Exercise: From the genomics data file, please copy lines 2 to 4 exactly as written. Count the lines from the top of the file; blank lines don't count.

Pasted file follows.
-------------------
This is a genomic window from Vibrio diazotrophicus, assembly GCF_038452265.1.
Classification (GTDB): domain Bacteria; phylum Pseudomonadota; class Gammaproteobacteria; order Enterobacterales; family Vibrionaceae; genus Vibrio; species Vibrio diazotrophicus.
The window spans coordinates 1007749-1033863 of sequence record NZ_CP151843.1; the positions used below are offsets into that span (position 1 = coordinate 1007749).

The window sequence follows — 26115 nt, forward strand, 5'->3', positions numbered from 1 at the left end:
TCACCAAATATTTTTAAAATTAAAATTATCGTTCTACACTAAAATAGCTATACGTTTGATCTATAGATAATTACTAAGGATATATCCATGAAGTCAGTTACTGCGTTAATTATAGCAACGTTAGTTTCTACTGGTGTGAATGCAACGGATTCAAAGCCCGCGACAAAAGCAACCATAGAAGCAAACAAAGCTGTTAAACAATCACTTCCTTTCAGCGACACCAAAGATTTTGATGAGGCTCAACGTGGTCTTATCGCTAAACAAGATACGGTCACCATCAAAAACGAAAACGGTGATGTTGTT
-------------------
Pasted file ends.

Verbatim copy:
Classification (GTDB): domain Bacteria; phylum Pseudomonadota; class Gammaproteobacteria; order Enterobacterales; family Vibrionaceae; genus Vibrio; species Vibrio diazotrophicus.
The window spans coordinates 1007749-1033863 of sequence record NZ_CP151843.1; the positions used below are offsets into that span (position 1 = coordinate 1007749).

The window sequence follows — 26115 nt, forward strand, 5'->3', positions numbered from 1 at the left end: